Faith

3 Things We Often Miss About Palm Sunday

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Jesus Christ is not just a religious figure. According to Christian doctrine, he is a king, and he will inherit everything on heaven and on earth. His triumphal entry into Jerusalem on Palm Sunday confirms this, and even the way the Roman soldiers mocked him as “king of the Jews” is a subtle tribute to his ultimate royalty.

But his royalty is of a different kind. He was not born to be served, but to serve. He is the king whose own people rejected him, and the end of his triumphal entry isn’t a coronation — it’s an execution. Jesus enters the holy city with pomp and circumstance, but he is led out limping, barely able to carry the very cross upon which he will die.

Every little boy and girl who attends church on this holy day knows the story, but there are surprises here, even for the most committed reader of scripture. Here are three remarkable things about Jesus’ entry into Jerusalem.

1. Jesus’ Entry is Humble, Not Like a Roman Triumph

Films new and old have depicted the victorious return of a Roman general, a parade of pomp reserved for only the most accomplished victors, also known as a “triumph.” On these occasions, the general, in a purple toga and with a laurel wreath on his head, led a large procession: spoils of war, his large contingent of unarmed soldiers, and slaves — especially the disgraced leaders of the defeated enemy. He rode a four-horse chariot and proceeded to offer sacrifices at the temple of Jupiter.

This ceremony was so impactful on the people and elites of Rome that medieval kings and nobles adapted it to their own circumstances with their own royal entries.

Jesus’ entry has some similarities, but overall it contrasts starkly with this affair of pomp and circumstance. Jesus rides into Jerusalem on a donkey — quite a few steps down from a four-horse chariot — and while people throw their coats before him and wave palm branches, this would seem rather humble compared to a Roman triumph.

Nevertheless, there are some similarities between the two events, and in 1st century Jerusalem, such an entry would have scared the religious and secular elites, who would have seen it as an assertion of popularity and perhaps power. As Jesus proceeds, the people also break out praising God. This would have seemed out of place — they were not in the temple, after all — and it leads the Pharisees to stop Jesus and demand he rebuke his disciples for calling him “Christ.”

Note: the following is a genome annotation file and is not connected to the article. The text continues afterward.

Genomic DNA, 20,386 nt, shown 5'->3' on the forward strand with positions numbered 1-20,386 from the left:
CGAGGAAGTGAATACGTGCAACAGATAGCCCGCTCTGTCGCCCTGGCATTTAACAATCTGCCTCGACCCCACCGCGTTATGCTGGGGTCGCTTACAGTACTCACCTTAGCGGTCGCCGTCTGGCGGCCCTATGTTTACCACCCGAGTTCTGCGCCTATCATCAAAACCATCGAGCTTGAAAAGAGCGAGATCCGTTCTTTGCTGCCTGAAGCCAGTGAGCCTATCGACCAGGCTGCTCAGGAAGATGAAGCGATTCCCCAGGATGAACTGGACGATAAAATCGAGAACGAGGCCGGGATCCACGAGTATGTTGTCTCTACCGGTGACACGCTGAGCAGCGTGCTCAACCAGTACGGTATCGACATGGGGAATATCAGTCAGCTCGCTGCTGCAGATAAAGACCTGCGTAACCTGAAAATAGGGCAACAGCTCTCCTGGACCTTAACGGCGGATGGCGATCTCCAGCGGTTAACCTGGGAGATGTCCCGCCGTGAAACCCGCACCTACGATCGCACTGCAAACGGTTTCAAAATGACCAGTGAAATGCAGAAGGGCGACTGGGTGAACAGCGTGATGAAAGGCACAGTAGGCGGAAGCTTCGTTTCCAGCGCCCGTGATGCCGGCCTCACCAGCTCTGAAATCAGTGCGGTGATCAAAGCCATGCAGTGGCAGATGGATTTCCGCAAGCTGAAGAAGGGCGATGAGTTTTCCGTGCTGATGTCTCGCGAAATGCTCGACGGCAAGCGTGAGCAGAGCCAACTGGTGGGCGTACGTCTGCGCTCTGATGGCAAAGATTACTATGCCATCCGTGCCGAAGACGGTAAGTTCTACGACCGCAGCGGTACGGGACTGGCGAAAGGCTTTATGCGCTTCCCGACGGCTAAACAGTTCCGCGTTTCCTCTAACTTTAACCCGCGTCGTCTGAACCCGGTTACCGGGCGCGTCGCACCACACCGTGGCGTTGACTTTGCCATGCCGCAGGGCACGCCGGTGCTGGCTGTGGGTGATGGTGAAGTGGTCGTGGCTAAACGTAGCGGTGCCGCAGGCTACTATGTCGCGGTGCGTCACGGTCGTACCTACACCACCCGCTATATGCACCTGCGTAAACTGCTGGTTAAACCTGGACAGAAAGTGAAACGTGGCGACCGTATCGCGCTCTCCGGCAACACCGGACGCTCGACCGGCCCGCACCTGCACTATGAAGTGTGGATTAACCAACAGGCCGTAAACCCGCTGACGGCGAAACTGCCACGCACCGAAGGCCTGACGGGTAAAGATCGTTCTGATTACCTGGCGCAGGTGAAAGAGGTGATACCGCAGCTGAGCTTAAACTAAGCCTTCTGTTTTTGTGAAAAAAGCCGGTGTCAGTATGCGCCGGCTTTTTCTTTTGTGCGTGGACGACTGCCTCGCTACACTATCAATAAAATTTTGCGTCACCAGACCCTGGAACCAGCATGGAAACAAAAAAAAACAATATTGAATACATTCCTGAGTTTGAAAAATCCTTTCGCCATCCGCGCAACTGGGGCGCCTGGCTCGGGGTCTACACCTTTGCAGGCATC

Next Page: Jesus Knows These Same People Will Turn on Him

2. Jesus Knows the People Will Turn on Him

Screen capture from YouTube

Despite this grand entry, Jesus knows that his adoring fans in Jerusalem will later reject him. The Gospel of Luke records that when Jesus draws near to the city, he weeps over it and says, “Would that you, even you, had known on this day the things that make for peace! But now they are hidden from your eyes. O Jerusalem!”

Jesus rebukes Jerusalem, even as the city welcomes him with open arms. This seems to hint that he had an inkling that the city would turn on him, as Jewish crowds had done before. Many gospel stories recount Jesus healing people, preaching the kingdom of God, and then being surrounded by an angry throng. He would escape every such crowd — but one.

Last Page: Jesus Predicts Jerusalem’s Destruction

3. Jesus Predicts Jerusalem’s Destruction

Vayikra Torah portion

Jesus does one thing even more shocking than rebuking a city which welcomes him with open arms — he goes so far as to predict that city’s destruction. Here is the full passage of his words from Luke 19:

Would that you, even you, had known on this day the things that make for peace! But now they are hidden from your eyes. O Jerusalem! The days will come upon you, when your enemies will set up a barricade around you and surround you and hem you in on every side and tear you down to the ground, you and your children within you. And they will not leave one stone upon another in you, because you did not know the time of your visitation.

Make no mistake, these words are prophetic. Jesus is predicting the destruction of the second temple. Solomon’s temple was destroyed previously, when the Babylonians conquered Jerusalem; but when the Persian King Cyrus the Great defeated them, he released the Jews to Israel, where they rebuilt the temple. It still stood in Jesus’ day, but after the Great Revolt in 70 A.D., it was completely destroyed when the Romans quashed a massive Jewish rebellion.

Here, in no uncertain terms, Jesus is predicting the destruction of the city and the complete dismantling of the temple — which happened about forty years after his death — merely because Jerusalem did not understand that God Himself was visiting the city, in the person of Jesus Christ.

Jesus does this right as the people of Jerusalem are laying their cloaks at his feet and waving palm fronds in the air, crying “Hosanna to the Son of David! Blessed is he who comes in the name of the Lord!”

While this event marks his kingship and future glory, Jesus is not distracted. He knows that his journey ends in rejection at the hands of the Jewish people, and he knows God will destroy their temple in retribution. And you thought the Bible was boring.